Teach English in HesigewulAnong Muchang - Xilinguole Meng — Xilin Gol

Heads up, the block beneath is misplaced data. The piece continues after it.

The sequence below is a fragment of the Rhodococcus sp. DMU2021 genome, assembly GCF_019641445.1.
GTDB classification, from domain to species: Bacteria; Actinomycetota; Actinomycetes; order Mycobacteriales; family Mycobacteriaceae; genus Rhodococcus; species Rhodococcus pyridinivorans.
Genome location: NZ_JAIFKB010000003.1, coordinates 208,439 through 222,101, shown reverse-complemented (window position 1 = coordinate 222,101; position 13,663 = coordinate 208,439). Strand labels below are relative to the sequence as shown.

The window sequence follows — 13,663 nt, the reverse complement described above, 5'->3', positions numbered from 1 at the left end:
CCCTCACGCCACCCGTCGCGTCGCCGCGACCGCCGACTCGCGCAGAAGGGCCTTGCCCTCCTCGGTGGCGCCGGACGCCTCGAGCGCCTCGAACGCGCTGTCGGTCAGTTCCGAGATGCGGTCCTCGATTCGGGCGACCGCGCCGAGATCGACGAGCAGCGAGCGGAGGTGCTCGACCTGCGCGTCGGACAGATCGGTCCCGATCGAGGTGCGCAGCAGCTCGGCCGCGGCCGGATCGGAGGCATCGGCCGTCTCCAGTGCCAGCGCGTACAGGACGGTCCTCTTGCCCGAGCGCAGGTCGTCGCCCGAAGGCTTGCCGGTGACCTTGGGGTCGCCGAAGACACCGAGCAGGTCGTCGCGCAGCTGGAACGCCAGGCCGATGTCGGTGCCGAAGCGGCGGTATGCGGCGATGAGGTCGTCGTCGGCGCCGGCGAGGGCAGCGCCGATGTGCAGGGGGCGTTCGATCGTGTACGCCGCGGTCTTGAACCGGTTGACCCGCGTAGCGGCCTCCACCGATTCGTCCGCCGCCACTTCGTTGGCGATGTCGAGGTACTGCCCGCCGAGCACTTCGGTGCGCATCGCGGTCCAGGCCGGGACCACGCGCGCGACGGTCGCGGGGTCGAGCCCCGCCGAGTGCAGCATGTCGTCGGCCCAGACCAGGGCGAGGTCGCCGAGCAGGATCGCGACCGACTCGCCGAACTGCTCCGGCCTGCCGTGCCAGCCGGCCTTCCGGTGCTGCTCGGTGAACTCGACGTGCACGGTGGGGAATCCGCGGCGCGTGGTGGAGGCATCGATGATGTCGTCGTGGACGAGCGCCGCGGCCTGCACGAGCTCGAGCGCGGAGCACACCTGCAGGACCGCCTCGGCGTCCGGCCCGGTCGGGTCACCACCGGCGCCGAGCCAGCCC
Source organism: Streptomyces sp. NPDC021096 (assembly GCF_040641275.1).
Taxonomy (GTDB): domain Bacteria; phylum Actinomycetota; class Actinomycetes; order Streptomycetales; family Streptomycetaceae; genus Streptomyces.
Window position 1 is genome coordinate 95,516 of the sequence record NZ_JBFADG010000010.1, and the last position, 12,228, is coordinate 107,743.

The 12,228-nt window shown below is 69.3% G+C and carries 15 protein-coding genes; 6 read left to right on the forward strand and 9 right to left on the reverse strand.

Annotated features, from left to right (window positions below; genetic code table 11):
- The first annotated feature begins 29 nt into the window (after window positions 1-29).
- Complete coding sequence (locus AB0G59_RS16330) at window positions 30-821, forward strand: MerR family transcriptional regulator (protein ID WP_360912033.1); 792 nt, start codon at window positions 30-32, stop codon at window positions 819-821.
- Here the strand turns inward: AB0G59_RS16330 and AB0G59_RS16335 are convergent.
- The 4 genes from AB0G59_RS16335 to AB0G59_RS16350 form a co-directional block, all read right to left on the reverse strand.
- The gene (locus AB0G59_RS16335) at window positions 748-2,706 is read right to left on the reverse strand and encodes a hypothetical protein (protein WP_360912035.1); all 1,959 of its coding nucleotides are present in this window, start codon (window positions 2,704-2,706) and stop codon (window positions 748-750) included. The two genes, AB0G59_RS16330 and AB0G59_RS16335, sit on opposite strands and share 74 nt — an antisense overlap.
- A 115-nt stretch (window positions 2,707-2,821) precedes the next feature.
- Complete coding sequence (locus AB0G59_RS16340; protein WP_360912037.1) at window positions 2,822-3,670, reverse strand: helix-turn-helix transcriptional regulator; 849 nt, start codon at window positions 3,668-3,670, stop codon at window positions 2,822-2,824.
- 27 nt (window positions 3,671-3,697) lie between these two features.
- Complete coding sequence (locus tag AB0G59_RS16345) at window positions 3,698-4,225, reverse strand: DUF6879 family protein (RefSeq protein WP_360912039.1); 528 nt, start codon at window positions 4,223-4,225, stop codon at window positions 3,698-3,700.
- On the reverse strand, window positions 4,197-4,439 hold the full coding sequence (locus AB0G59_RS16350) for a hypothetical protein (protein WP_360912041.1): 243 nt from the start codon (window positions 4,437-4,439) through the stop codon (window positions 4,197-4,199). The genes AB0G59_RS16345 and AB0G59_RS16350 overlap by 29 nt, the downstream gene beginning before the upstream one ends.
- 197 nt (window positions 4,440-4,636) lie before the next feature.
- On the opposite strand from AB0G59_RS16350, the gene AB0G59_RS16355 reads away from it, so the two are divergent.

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I initially sought to complete my TEFL as a resume builder when applying to programs related to teaching English in Japan. What I did not anticipate when beginning was the wide range of skills and knowledge that were their to be taught by this TEFL course. This course covered nearly all parts of the English language and how to appropriately go about teaching each element or section. This applied to everything, from very broad areas such as grammar and punctuation to very nuanced topics such as phonetics and relative clauses. Though these are all topics of importance that have their place in an English classroom. The main topics I found to be most fundamental to my learning, personal growth and most importantly, how I will go about teaching were in the sections about how to help students learn the content rather than the content itself. Even more specifically the two areas that stood out to me the most was the unit on teaching special groups and the unit on teaching methodology. I will touch firstly on my personal interpretation of teaching special groups and what made it resonate with me so heavily. As I understood it, classrooms have a very wide range of pupils with varying needs and abilities. This can range from one on one classes with adults who seek to learn conversational English, to more traditional classrooms with young to adolescent aged students who are building on their English skills at the same time as they build on their native language skills. Now though I do not have any formal experience as a teacher I have many years of experience as a student in various classroom settings. What I have noticed over the years is that every class has differing goals and skills already in place but what makes the learning in each classroom most effective is a teachers ability to adapt to not only the goals of the class but the abilities of the students particularly in classes with a multitude of students that all have various personal goals and abilities. This is where I found that Unit 19 on teaching special groups really stood out as one of the more important units of the course. Not only did the unit point out different special groups such as people learning English for business and school age English teaching but it broke these groups down further into sections such as managers and subordinates and children and young adults. These sections are dynamics that can appear in their relative classrooms and this unit, on top of highlighting them explains in detail how to best go about adapting lessons to their dynamics to get the most out of each individual. Adaptability to cater to the needs of the students is what I believe is a hallmark of a great and successful teacher and this unit alone highlighted this assumption. The second but no less important section of the course that I found assisted in honing my yet untested teaching ability is Unit 3, the unit of teaching theories and methodology. Whilst the previous unit highlighted how a teacher could potentially go about adapting to different students and classrooms this unit provided me with an extremely wide range of different theories and teaching methods that I imagine will prove particularly useful when in different teaching environments. The unit explains a variety of methods from the very old school grammar translation method to very modern techniques such as the silent way. Whilst each method has its own pros and cons it is the fact the course provides us with so many options that can hopefully assist new teachers with their future endeavours. Another unique article this unit provides is its introduction of the Engage, Study and Activate or ESA tool. This is a tool to help teachers plan out their lessons in a way that is conducive to not only a class’ learning but to the topic itself. The ESA tool has many adaptations such as patchwork and boomerang that can be used interchangeably and are better suited to classes that are based on specific topics such as grammar or pronunciation rather than specific environments such as primary school or high school. The units reasoning behind each method and how to appropriately tackles specific lessons as well as the general guidance it gives in smaller topics such as correction and which activities to perform is what makes it stand out as one of the most informative and utilisable units of the course. In summary I have witnessed much personal growth in this course and am eager to not only put into practice the lessons this course taught me but learn from future experiences and create my own adjustments. While the two units I have highlighted above have impacted me the most, all the units have provided me with knowledge that can be applied easily and effectively in the classroom. This TEFL course has gone above and beyond my expectations as it proved itself as not only a good tool for learning to teach English but learning to teach in general.